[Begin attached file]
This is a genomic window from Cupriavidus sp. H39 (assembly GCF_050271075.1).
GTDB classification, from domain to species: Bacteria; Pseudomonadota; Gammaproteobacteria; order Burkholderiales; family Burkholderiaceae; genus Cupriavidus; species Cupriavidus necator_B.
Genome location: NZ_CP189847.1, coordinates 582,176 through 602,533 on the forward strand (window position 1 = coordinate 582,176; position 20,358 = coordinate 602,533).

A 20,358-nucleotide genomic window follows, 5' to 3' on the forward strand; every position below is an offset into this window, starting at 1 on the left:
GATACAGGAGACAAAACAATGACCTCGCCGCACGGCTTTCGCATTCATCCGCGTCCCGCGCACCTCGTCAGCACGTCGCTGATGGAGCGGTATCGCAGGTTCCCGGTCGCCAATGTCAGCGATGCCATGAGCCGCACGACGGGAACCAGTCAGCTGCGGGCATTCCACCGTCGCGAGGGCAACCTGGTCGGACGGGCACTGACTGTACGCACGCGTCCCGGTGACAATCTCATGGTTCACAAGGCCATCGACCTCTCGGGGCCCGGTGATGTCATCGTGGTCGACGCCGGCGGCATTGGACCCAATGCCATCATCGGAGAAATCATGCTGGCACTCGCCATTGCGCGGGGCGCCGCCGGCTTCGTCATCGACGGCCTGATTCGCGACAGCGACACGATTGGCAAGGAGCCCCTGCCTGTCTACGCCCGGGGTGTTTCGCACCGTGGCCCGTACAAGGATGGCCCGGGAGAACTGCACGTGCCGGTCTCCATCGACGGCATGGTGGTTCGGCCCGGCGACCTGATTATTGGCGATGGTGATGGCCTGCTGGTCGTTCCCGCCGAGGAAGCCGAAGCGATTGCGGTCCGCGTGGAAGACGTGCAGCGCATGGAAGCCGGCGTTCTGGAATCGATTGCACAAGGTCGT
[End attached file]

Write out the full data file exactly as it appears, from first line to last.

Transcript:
This is a genomic window from Cupriavidus sp. H39 (assembly GCF_050271075.1).
GTDB classification, from domain to species: Bacteria; Pseudomonadota; Gammaproteobacteria; order Burkholderiales; family Burkholderiaceae; genus Cupriavidus; species Cupriavidus necator_B.
Genome location: NZ_CP189847.1, coordinates 582,176 through 602,533 on the forward strand (window position 1 = coordinate 582,176; position 20,358 = coordinate 602,533).

A 20,358-nucleotide genomic window follows, 5' to 3' on the forward strand; every position below is an offset into this window, starting at 1 on the left:
GATACAGGAGACAAAACAATGACCTCGCCGCACGGCTTTCGCATTCATCCGCGTCCCGCGCACCTCGTCAGCACGTCGCTGATGGAGCGGTATCGCAGGTTCCCGGTCGCCAATGTCAGCGATGCCATGAGCCGCACGACGGGAACCAGTCAGCTGCGGGCATTCCACCGTCGCGAGGGCAACCTGGTCGGACGGGCACTGACTGTACGCACGCGTCCCGGTGACAATCTCATGGTTCACAAGGCCATCGACCTCTCGGGGCCCGGTGATGTCATCGTGGTCGACGCCGGCGGCATTGGACCCAATGCCATCATCGGAGAAATCATGCTGGCACTCGCCATTGCGCGGGGCGCCGCCGGCTTCGTCATCGACGGCCTGATTCGCGACAGCGACACGATTGGCAAGGAGCCCCTGCCTGTCTACGCCCGGGGTGTTTCGCACCGTGGCCCGTACAAGGATGGCCCGGGAGAACTGCACGTGCCGGTCTCCATCGACGGCATGGTGGTTCGGCCCGGCGACCTGATTATTGGCGATGGTGATGGCCTGCTGGTCGTTCCCGCCGAGGAAGCCGAAGCGATTGCGGTCCGCGTGGAAGACGTGCAGCGCATGGAAGCCGGCGTTCTGGAATCGATTGCACAAGGTCGT